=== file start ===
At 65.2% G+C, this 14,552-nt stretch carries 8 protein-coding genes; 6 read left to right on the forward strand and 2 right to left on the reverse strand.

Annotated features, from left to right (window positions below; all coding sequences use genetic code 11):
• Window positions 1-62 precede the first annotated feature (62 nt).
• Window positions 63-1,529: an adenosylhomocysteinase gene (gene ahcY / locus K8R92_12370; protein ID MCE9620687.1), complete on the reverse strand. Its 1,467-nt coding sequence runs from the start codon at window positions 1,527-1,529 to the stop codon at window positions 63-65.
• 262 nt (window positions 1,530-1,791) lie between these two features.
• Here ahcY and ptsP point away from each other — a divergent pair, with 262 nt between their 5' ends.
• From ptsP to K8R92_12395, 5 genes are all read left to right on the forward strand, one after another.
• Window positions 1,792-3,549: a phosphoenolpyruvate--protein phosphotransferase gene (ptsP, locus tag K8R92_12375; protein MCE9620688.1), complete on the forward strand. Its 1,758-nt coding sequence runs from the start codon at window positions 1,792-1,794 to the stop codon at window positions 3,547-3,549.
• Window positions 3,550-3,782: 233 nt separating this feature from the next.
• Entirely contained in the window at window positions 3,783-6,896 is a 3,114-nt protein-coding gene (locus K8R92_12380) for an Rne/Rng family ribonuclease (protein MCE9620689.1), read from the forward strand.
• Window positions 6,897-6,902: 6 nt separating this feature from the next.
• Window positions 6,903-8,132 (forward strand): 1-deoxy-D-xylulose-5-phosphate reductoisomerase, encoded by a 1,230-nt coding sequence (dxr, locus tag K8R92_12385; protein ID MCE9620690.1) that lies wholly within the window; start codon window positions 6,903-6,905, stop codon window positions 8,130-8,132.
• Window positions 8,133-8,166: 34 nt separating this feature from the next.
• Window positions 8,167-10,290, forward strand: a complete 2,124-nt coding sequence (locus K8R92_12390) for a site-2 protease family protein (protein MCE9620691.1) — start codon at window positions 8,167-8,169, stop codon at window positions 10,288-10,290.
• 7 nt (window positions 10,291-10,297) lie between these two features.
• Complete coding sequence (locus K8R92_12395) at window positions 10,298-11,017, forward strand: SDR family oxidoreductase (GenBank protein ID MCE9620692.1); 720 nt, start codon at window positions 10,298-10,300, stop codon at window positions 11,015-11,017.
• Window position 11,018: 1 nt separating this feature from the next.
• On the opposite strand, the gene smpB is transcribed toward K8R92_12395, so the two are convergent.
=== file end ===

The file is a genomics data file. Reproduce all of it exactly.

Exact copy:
At 65.2% G+C, this 14,552-nt stretch carries 8 protein-coding genes; 6 read left to right on the forward strand and 2 right to left on the reverse strand.

Annotated features, from left to right (window positions below; all coding sequences use genetic code 11):
• Window positions 1-62 precede the first annotated feature (62 nt).
• Window positions 63-1,529: an adenosylhomocysteinase gene (gene ahcY / locus K8R92_12370; protein ID MCE9620687.1), complete on the reverse strand. Its 1,467-nt coding sequence runs from the start codon at window positions 1,527-1,529 to the stop codon at window positions 63-65.
• 262 nt (window positions 1,530-1,791) lie between these two features.
• Here ahcY and ptsP point away from each other — a divergent pair, with 262 nt between their 5' ends.
• From ptsP to K8R92_12395, 5 genes are all read left to right on the forward strand, one after another.
• Window positions 1,792-3,549: a phosphoenolpyruvate--protein phosphotransferase gene (ptsP, locus tag K8R92_12375; protein MCE9620688.1), complete on the forward strand. Its 1,758-nt coding sequence runs from the start codon at window positions 1,792-1,794 to the stop codon at window positions 3,547-3,549.
• Window positions 3,550-3,782: 233 nt separating this feature from the next.
• Entirely contained in the window at window positions 3,783-6,896 is a 3,114-nt protein-coding gene (locus K8R92_12380) for an Rne/Rng family ribonuclease (protein MCE9620689.1), read from the forward strand.
• Window positions 6,897-6,902: 6 nt separating this feature from the next.
• Window positions 6,903-8,132 (forward strand): 1-deoxy-D-xylulose-5-phosphate reductoisomerase, encoded by a 1,230-nt coding sequence (dxr, locus tag K8R92_12385; protein ID MCE9620690.1) that lies wholly within the window; start codon window positions 6,903-6,905, stop codon window positions 8,130-8,132.
• Window positions 8,133-8,166: 34 nt separating this feature from the next.
• Window positions 8,167-10,290, forward strand: a complete 2,124-nt coding sequence (locus K8R92_12390) for a site-2 protease family protein (protein MCE9620691.1) — start codon at window positions 8,167-8,169, stop codon at window positions 10,288-10,290.
• 7 nt (window positions 10,291-10,297) lie between these two features.
• Complete coding sequence (locus K8R92_12395) at window positions 10,298-11,017, forward strand: SDR family oxidoreductase (GenBank protein ID MCE9620692.1); 720 nt, start codon at window positions 10,298-10,300, stop codon at window positions 11,015-11,017.
• Window position 11,018: 1 nt separating this feature from the next.
• On the opposite strand, the gene smpB is transcribed toward K8R92_12395, so the two are convergent.